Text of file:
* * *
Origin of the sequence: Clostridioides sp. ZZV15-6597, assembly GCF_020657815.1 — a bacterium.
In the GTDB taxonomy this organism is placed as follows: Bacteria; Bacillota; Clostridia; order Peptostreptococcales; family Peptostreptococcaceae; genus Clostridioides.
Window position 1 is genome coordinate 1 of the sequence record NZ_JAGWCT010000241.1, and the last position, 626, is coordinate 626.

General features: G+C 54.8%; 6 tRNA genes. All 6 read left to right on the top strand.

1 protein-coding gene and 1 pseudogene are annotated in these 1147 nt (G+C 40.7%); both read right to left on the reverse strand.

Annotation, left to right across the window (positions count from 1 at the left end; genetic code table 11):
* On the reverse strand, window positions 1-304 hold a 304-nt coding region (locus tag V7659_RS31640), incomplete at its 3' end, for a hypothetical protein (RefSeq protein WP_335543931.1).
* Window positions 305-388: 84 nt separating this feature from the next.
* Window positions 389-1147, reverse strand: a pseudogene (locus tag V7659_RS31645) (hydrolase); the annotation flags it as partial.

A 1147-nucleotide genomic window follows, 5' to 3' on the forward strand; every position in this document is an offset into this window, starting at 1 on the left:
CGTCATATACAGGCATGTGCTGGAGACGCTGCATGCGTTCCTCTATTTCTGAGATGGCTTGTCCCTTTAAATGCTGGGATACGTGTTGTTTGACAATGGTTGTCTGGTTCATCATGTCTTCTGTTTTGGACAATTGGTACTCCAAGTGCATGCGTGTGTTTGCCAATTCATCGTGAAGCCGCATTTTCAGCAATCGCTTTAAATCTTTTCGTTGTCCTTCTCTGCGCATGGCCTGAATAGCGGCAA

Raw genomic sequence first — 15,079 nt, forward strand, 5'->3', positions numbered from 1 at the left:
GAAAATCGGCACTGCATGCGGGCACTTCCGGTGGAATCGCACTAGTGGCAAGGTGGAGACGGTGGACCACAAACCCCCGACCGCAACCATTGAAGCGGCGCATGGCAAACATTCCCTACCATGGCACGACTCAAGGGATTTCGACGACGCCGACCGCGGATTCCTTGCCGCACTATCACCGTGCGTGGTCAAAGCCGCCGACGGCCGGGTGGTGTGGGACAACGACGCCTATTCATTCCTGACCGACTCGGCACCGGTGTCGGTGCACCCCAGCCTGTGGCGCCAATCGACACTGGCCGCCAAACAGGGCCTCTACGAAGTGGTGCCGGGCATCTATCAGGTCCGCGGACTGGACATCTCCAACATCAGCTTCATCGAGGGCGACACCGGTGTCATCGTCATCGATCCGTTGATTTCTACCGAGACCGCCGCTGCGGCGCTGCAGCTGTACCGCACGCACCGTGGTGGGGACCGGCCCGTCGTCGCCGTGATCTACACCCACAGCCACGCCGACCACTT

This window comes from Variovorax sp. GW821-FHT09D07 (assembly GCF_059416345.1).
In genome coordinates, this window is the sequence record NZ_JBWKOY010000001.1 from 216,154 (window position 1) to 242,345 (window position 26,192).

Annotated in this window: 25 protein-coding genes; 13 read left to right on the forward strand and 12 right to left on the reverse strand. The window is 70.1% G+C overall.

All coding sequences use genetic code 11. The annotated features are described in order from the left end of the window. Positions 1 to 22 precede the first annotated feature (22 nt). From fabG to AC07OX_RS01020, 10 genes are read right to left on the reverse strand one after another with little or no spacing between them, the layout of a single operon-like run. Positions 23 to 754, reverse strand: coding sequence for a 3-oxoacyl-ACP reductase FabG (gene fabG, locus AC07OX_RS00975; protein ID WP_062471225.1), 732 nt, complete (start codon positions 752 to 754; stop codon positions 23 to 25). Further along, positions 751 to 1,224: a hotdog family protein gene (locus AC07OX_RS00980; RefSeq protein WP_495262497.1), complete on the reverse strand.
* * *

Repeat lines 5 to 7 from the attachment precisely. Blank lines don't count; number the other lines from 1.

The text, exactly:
1 protein-coding gene and 1 pseudogene are annotated in these 1147 nt (G+C 40.7%); both read right to left on the reverse strand.

Annotation, left to right across the window (positions count from 1 at the left end; genetic code table 11):
* On the reverse strand, window positions 1-304 hold a 304-nt coding region (locus tag V7659_RS31640), incomplete at its 3' end, for a hypothetical protein (RefSeq protein WP_335543931.1).